Safety and Efficacy of Surgical Resection of Unruptured Low-grade Arteriovenous Malformations From the Modern Decade

Karam Moon, Michael R. Levitt, Rami O. Almefty, Peter Nakaji, Felipe C. Albuquerque, Joseph M. Zabramski, John E. Wanebo, Cameron McDougall, Robert F. Spetzler

Research output: Contribution to journalArticle

Abstract

Background: Recent studies have questioned the utility of surgical resection of unruptured brain arteriovenous malformations (bAVMs). Objective: We performed an assessment of outcomes and complications of surgical resection of low-grade bAVMs (Spetzler-Martin grade I or II) at a single high-volume neurosurgical center. Methods: We reviewed all unruptured low-grade bAVMs treated with surgery (with or without preoperative embolization) between January 2004 and January 2014. Stroke rate, mortality, and clinical and radiographic outcomes were examined. Results: Of 95 patients treated surgically, 85 (25 grade I, 60 grade II) met inclusion criteria, and all achieved radiographic cure postoperatively. Ten patients (11.8%) were lost to follow-up; the mean follow-up of the remaining 85 was 3.3 years. Three patients (3.5%) with grade II bAVMs experienced a stroke; no patients died. Although 20 patients (23.5%) had temporary postoperative neurological deficit, only 3 (3.5%) had new clinical impairment (modified Rankin Scale score ≥2) at last follow-up. Eight of the 13 patients (61.5%) with preexisting clinical impairment had improved modified Rankin Scale scores of 0 or 1; and 17 of 30 patients (56.7%) with preoperative seizures were seizure-free without antiepileptic medication postoperatively. No significant differences existed in stroke rate or clinical outcome between grades I and II patients at follow-up (Fisher exact test, P .55 and P >.99, respectively). Conclusion: Surgical resection of low-grade unruptured bAVMs is safe, with a high rate of improvement in functional status and seizure reduction. Although transient postoperative neurological deficit was observed in some patients, permanent treatment-related neurological morbidity was rare.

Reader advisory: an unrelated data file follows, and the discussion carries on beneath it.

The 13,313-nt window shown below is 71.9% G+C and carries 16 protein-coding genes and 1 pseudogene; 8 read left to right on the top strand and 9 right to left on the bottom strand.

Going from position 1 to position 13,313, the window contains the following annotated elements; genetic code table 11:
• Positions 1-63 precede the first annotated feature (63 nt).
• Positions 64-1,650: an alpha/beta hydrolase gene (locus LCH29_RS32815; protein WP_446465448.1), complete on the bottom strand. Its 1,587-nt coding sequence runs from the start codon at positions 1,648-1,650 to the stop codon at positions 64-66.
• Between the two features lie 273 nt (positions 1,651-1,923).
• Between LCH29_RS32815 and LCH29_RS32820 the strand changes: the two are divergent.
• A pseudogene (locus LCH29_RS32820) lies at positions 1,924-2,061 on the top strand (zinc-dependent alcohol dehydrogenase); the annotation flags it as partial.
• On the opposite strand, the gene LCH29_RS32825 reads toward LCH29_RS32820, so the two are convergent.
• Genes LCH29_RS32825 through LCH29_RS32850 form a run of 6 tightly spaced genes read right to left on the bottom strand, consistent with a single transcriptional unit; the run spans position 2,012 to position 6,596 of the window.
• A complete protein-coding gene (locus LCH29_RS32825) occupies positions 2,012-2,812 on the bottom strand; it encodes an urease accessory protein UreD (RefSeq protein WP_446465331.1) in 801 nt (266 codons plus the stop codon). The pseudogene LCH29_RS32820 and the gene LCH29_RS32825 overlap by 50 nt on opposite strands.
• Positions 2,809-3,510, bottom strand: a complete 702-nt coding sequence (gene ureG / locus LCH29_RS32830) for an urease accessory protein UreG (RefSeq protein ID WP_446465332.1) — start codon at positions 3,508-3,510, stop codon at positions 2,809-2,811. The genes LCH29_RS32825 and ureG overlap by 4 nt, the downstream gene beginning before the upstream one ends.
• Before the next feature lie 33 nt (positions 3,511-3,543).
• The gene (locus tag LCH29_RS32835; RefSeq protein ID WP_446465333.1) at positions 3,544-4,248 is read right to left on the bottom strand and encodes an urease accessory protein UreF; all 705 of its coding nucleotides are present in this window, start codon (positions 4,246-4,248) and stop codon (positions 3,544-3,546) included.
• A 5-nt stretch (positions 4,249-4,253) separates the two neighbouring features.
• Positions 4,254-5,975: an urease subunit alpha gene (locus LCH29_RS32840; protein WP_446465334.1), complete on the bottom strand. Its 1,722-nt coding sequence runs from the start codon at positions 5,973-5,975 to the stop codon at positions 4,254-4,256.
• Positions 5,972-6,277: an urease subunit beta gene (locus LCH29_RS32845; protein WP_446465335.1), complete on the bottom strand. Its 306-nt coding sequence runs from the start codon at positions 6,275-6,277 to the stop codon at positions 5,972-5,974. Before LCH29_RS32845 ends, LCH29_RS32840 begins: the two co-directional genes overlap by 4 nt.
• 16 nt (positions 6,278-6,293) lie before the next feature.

Original languageEnglish (US)
Pages (from-to)948-952
Number of pages5
JournalNeurosurgery
Volume77
Issue number6
DOIs
StatePublished - Jan 1 2015
Externally publishedYes

Fingerprint

Arteriovenous Malformations
Safety
Brain
Seizures
Stroke
Lost to Follow-Up
Anticonvulsants
Outcome Assessment (Health Care)
Morbidity
Mortality

Keywords

  • Arteriovenous malformation
  • Embolization
  • Surgical resection

ASJC Scopus subject areas

  • Surgery
  • Clinical Neurology

Cite this

Moon, K., Levitt, M. R., Almefty, R. O., Nakaji, P., Albuquerque, F. C., Zabramski, J. M., ... Spetzler, R. F. (2015). Safety and Efficacy of Surgical Resection of Unruptured Low-grade Arteriovenous Malformations From the Modern Decade. Neurosurgery, 77(6), 948-952. https://doi.org/10.1227/NEU.0000000000000968

Safety and Efficacy of Surgical Resection of Unruptured Low-grade Arteriovenous Malformations From the Modern Decade. / Moon, Karam; Levitt, Michael R.; Almefty, Rami O.; Nakaji, Peter; Albuquerque, Felipe C.; Zabramski, Joseph M.; Wanebo, John E.; McDougall, Cameron; Spetzler, Robert F.

In: Neurosurgery, Vol. 77, No. 6, 01.01.2015, p. 948-952.

Research output: Contribution to journalArticle

Moon, K, Levitt, MR, Almefty, RO, Nakaji, P, Albuquerque, FC, Zabramski, JM, Wanebo, JE, McDougall, C & Spetzler, RF 2015, 'Safety and Efficacy of Surgical Resection of Unruptured Low-grade Arteriovenous Malformations From the Modern Decade', Neurosurgery, vol. 77, no. 6, pp. 948-952. https://doi.org/10.1227/NEU.0000000000000968